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22.214.171.124 Part C: Children’s Indoor Spaces
The subscales are in Part C relate to the spaces where children spend the majority of time when they are in the building. Indoor spaces contain activity areas and home bases.
According to subscale one, functionally separate units within the building called modules and it serving most of children’s functional and developmental needs (e.g., a number of various developmentally related activity areas plus sleeping and eating areas, etc). It is a self-contained area with everything that preschoolers require from play to eating and toilets.
Figure 1: Two modules within one building
If the preschool is not divided into modules, all the scales in this division should be used only once. If the preschool is divided into modules, each module wants to assess separately. There are five subscales in Part C “Children’s Indoor Spaces”. They are modified open-plan space, home bases, quiet activity areas, physical activity areas and messy activity areas.
126.96.36.199.1 Subscale 7- Modified Open-Plan Space
Modified open-plan space means flexibly designed preschooler’s activity spaces having a combination of semi-open areas unified with smaller, partly covered spaces to accommodate children independently, in little groups, or in bigger groups and to facilitate them moving free from one activity to another. This open plan system helps to motor development, psychosocial development as well as behavior development.
It is difference to completely closed-plan space that each activity is in a separate room. In open-plan space there are not many or no partitions between different activity areas. There are six items in this subscale assessed on a 5-point linear numeric scale varies from “Not Met” to “Fully Met” (score of 0 to 4). If there are more modules, it is needed to assess them all separately
7.1 Children’s activity areas are partially enclosed to provide protection from visual and noise distractions (e.g., partitions, half walls, bookcases, storage and shelves, etc).
7.2 Children’s activity areas can be easily modified to change activities from week to week (e.g., few or no permanent walls, but partitions or furnishings are easily moved).
7.3 Children in one activity area can see other activities within the same module (e.g., low or no walls/partitions, low windows or other openings if there are walls, low furnishings, etc).
7.4 Spaces for noisy activities (e.g., gross-motor play, dramatic play, music) are separated from spaces for quiet activities (e.g., reading).
7.5 Spaces for messy activities (e.g., arts and crafts, water play) are separated from spaces for clean activities (e.g., reading).
7.6 Indoor children’s spaces are spatially and visually connected with outdoor play areas.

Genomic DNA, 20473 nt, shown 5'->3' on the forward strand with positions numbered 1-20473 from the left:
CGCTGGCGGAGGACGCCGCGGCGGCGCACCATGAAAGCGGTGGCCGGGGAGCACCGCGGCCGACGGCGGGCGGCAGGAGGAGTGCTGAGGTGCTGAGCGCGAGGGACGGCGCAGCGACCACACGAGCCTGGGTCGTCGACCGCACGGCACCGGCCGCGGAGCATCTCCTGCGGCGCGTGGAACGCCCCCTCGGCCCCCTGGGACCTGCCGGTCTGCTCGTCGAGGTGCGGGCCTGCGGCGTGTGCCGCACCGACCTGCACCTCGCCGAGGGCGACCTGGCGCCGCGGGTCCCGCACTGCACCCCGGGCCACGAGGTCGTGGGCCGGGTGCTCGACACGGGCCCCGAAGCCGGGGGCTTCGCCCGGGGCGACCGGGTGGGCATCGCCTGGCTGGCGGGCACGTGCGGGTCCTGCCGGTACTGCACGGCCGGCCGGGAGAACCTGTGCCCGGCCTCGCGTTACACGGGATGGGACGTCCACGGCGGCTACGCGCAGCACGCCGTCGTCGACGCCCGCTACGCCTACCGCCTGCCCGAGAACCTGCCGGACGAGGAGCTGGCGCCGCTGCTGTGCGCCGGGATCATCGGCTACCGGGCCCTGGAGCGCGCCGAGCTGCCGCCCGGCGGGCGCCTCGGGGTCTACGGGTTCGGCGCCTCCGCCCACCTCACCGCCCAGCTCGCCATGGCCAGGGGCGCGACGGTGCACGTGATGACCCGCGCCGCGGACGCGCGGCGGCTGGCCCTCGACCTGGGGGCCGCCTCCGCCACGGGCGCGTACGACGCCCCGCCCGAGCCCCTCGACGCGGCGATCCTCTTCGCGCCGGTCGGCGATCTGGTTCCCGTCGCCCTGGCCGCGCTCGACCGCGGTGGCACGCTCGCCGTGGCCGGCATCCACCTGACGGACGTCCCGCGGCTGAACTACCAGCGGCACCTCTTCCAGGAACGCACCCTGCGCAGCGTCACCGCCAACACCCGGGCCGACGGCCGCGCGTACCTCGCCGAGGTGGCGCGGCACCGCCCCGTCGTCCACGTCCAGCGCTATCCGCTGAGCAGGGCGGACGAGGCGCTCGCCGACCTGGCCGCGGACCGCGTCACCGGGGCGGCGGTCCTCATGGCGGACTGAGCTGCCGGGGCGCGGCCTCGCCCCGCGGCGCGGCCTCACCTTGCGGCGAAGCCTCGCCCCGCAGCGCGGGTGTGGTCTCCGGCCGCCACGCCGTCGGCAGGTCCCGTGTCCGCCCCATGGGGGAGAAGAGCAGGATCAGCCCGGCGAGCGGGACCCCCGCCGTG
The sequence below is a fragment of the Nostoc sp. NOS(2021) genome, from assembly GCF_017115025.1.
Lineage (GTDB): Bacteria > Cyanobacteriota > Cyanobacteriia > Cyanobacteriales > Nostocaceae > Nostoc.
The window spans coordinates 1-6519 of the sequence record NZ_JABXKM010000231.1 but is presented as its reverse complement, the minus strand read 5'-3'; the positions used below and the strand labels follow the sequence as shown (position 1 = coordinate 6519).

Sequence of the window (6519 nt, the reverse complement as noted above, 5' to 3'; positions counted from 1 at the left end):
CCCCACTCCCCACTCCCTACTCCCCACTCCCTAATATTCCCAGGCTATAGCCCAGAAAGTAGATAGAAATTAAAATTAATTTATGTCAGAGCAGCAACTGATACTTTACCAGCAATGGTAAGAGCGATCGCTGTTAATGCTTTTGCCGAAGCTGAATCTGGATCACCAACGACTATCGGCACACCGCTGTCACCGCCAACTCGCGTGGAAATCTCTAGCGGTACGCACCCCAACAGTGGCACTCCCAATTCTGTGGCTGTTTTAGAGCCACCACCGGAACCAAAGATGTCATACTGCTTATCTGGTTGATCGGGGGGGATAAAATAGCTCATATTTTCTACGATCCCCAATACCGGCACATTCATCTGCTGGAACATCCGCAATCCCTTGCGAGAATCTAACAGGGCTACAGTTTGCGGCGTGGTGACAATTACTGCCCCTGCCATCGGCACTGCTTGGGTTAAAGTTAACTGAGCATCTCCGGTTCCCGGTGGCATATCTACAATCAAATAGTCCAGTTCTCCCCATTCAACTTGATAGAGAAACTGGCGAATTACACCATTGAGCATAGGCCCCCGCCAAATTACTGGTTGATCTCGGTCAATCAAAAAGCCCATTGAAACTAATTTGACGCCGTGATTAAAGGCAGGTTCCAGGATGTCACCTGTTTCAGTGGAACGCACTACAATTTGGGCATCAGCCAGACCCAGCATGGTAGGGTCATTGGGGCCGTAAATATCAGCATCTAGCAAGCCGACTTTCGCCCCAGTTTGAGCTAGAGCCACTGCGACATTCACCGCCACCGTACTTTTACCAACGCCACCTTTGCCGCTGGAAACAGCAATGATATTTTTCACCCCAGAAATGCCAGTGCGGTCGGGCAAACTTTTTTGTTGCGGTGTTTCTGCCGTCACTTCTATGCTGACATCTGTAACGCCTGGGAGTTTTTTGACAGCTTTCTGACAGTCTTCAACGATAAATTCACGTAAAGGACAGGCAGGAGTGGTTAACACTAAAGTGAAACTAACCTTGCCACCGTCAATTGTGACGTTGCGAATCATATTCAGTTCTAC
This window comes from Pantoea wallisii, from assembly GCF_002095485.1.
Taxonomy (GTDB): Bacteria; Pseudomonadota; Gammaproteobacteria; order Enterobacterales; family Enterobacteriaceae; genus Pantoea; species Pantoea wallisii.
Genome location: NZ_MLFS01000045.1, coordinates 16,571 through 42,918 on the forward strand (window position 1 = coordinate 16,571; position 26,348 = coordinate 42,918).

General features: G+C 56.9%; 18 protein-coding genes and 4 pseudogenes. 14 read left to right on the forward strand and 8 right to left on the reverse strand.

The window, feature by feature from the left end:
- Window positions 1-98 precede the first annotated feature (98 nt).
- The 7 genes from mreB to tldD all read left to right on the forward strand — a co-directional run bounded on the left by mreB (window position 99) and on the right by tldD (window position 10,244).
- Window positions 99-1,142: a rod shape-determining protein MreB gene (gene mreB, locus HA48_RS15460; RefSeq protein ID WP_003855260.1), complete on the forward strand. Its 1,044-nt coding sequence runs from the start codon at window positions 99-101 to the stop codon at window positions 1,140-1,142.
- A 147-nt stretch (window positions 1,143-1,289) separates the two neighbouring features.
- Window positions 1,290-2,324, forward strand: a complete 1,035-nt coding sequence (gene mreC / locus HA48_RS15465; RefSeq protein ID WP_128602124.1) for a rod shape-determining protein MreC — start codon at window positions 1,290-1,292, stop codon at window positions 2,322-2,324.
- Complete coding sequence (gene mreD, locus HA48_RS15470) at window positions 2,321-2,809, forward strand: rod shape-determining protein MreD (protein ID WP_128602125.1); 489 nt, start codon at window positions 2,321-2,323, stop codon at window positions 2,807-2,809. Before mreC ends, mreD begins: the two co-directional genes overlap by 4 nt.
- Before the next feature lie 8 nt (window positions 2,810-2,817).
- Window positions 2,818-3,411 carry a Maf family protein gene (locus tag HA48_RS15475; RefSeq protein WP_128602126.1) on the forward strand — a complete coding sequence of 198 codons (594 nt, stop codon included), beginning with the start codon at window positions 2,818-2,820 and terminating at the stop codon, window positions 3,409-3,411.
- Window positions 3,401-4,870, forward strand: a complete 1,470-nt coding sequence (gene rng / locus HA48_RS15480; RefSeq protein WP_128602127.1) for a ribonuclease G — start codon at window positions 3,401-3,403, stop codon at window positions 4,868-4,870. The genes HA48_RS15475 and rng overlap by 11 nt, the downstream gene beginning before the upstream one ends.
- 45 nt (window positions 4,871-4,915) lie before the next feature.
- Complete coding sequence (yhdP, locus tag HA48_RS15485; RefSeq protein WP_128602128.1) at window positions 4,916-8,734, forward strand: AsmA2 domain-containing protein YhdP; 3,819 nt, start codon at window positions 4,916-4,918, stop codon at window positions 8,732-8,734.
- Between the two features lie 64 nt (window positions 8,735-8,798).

All six items in this subscale do not need to modify or change much. It can directly use as it is in ECPERS.
188.8.131.52.2 Subscale 8- Home Bases
A home base means a space or adjacent spaces for additional functional and care-giving activities of the preschool like keep personal things like bags and water bottles, eating and snacking, napping, going to the toilets etc.
Figure 1: Home base activities
Spaces for these activities should cluster in adjoining and interconnecting spaces. The home base should friendly and home-like and welcoming place that the preschooler starts and finishes the day.
The existence as well as the quality of the spaces has been considered to score the space. Highest points “4” should be given only if the functions happen in a well-defined space. A well-defined space means an architecturally expressed space, with sufficient space for the function and is not breached by other things. There are eight items in this subscale assessed on a 5-point linear numeric scale varies from “Not Met” to “Fully Met” (score of 0 to 4). If there are more modules, it is needed to assess them all separately.
- Infants: birth to 1.5-2.5 yrs old
- Toddlers: 1.5-2.5 yrs to 3-4 yrs
- Preschoolers: 3-4 yrs to 5-6 yrs
8.1 The center (or module being evaluated) has a well-defined area for individual lockers or cubbies for each child’s personal belongings.
According to the educators idea it is not essential to have lockers for each child, but an area with child scale safety racks with enough separate parts for each child is needed. The child fully satisfies with his own space.
8.2 The center or module has an area clearly intended for eating (e.g., a cluster of tables) used predominantly for lunch and snacks (OK if used for other activities at other times).
This area helps the preschooler to develop his motor skills, behavior, communication skills etc.
8.3 The center or module has a quiet sleeping area separate from children’s play areas (so it can be used for napping at any time during the day).
8.4 If the center or module serves infants and younger toddlers, it has a diapering area from which staff can see activity areas.
This 8.4 item is applicable in early childhood centers with day cares, and toddlers. It is not essential for the centers only have preschool age children.